The differences between a national application filed under 35 U.S.C. 111(a) and a national application submitted under 35 U.S.C. 371 are often subtle, but the differences are important.

I.FILING DATE

The filing date of a 35 U.S.C. 111(a) application is the date when the USPTO receives a specification as prescribed by 35 U.S.C. 112 containing a description and at least one claim, and any required drawings. See 37 CFR 1.53(b).

The filing date of a PCT international application is the date applicant satisfies Article 11 requirements, i.e., includes a description, a claim, names at least one applicant who is a resident or national of a PCT Contracting State, filed in the prescribed language, and designates at least one Contracting State. See MPEP § 1810. By virtue of 35 U.S.C. 363, the U.S. filing date of an international application that designates the United States is, for most legal purposes, the international filing date. See MPEP § 1893.03(b).

II.EFFECTIVE DATE AS A REFERENCE

A reference under 35 U.S.C. 102(e) must be a U.S. patent, a U.S. application publication (35 U.S.C. 122(b)), or a WIPO publication of an international application under PCT Article 21(2).

References That Did Not Result From, Nor Claimed Benefit of, an International Application

The 35 U.S.C. 102(e) date of a reference that did not result from, nor claimed the benefit of, an international application is its earliest effective U.S. filing date, taking into consideration any proper priority or benefit claims to prior U.S. applications under 35 U.S.C. 119(e) or 120 if the prior application(s) properly support(s) the subject matter used to make the rejection. See MPEP § 706.02(a).

References That Resulted From, or Claimed Benefit of, an International Application

If a reference resulted from, or claimed the benefit of, an international application, the following must be determined:

(A)If the international application meets the following three conditions:



(1)an international filing date on or after November 29, 2000;

(2)designated the United States; and

(3)published under PCT Article 21(2) in English,

the international filing date is a U.S. filing date for prior art purposes under 35 U.S.C. 102(e). If such an international application properly claims benefit to an earlier-filed U.S. or international application, or priority to an earlier-filed U.S. provisional application, apply the reference under 35 U.S.C. 102(e) as of the earlier filing date, assuming all the conditions of 35 U.S.C. 102(e), 119(e), 120, or 365(c) are met. Note, where the earlier application is an international application, the earlier international application must satisfy the same three conditions (i.e., filed on or after November 29, 2000, designated the U.S., and had been published in English under PCT Article 21(2)) for the earlier international filing date to be a U.S. filing date for prior art purposes under 35 U.S.C. 102(e).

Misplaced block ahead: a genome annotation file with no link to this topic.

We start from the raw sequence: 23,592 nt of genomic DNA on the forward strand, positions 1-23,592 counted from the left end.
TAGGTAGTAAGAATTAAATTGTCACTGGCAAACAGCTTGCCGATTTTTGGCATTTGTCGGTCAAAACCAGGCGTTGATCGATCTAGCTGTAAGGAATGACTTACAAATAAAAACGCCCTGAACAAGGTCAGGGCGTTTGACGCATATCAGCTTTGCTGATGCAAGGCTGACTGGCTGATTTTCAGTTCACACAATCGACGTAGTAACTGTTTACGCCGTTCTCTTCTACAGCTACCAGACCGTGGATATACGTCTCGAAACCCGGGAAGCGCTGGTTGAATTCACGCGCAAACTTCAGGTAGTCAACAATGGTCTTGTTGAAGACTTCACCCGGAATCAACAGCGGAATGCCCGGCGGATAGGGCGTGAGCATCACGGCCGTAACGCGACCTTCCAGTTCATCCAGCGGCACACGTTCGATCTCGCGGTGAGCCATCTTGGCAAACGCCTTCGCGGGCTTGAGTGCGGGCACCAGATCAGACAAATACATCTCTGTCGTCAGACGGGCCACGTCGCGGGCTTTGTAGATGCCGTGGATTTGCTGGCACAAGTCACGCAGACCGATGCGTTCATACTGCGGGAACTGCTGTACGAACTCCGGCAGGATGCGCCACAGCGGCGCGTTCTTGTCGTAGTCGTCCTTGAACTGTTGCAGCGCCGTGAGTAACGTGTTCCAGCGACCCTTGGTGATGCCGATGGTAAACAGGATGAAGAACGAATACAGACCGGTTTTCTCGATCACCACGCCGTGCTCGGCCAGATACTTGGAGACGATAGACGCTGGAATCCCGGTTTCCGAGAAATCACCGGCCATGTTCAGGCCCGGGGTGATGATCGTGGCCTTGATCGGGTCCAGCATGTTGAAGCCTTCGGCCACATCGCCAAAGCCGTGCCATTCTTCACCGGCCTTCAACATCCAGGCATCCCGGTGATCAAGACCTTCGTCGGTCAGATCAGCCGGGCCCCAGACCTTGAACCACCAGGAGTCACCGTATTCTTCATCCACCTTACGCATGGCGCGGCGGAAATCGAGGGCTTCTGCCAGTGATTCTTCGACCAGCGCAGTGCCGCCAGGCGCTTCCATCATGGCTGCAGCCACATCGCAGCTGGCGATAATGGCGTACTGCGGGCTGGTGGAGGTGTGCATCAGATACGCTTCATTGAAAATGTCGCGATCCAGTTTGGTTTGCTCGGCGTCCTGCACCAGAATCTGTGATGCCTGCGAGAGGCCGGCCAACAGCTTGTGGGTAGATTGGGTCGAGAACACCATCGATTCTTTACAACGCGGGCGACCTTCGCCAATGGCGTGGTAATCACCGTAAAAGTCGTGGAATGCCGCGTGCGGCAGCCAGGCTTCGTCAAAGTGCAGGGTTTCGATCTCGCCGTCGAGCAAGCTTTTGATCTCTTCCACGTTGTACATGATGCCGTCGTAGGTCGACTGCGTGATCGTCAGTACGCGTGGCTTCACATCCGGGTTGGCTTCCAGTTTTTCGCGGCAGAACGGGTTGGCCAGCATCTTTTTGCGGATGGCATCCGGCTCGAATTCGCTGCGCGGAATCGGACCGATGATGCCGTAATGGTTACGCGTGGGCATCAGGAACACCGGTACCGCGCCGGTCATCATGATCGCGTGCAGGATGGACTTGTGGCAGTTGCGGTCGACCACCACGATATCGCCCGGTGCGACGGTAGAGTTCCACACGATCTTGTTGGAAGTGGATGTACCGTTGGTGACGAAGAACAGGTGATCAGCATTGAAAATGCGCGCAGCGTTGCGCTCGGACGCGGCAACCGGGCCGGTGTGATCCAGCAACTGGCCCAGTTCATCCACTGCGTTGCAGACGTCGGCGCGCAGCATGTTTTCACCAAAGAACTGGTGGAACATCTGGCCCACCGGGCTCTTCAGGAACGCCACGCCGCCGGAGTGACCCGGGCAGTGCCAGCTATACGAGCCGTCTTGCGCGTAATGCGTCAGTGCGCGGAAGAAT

(B)If the international application was filed on or after November 29, 2000, but did not designate the United States or was not published in English under PCT Article 21(2), do not treat the international filing date as a U.S. filing date for prior art purposed under 35 U.S.C. 102(e). In this situation, do not apply under 35 U.S.C. 102(e) the reference as of its international filing date, its date of completion of the 35 U.S.C. 371(c)(1), (2) and (4) requirements, or any earlier filing date to which such an international application claims benefit or priority. The reference may be applied under 35 U.S.C. 102(a) or (b) as of its publication date, or 35 U.S.C. 102(e) as of any later U.S. filing date of an application that properly claimed the benefit of the international application (if applicable).

(C)If the international application has an international filing date prior to November 29, 2000, apply the reference under the provisions of 35 U.S.C. 102and 374, prior to the AIPA amendments:

(1)For U.S. patents, apply the reference under 35 U.S.C. 102(e) as of the earlier of the date of completion of the requirements of 35 U.S.C. 371(c)(1), (2) and (4) or the filing date of the later-filed U.S. application that claimed the benefit of the international application;

(2)For U.S. application publications and WIPO publications directly resulting from international applications under PCT Article 21(2), never apply these references under 35 U.S.C. 102(e). These references may be applied as of their publication dates under 35 U.S.C. 102(a) or (b);

(3)For U.S. application publications of applications that claim the benefit under 35 U.S.C. 120 or 365(c) of an international application filed prior to November 29, 2000, apply the reference under 35 U.S.C. 102(e) as of the actual filing date of the later-filed U.S. application that claimed the benefit of the international application.

Examiners should be aware that although a publication of, or a U.S. patent issued from, an international application may not have a 35 U.S.C. 102(e) date at all, or may have a 35 U.S.C. 102(e) date that is after the effective filing date of the application being examined (so it is not “prior art”, the corresponding WIPO publication of an international application may have an earlier 35 U.S.C. 102(a) or (b) date.

III.35 U.S.C. 119(a)-(d) AND 365(b) PRIORITY REQUIREMENTS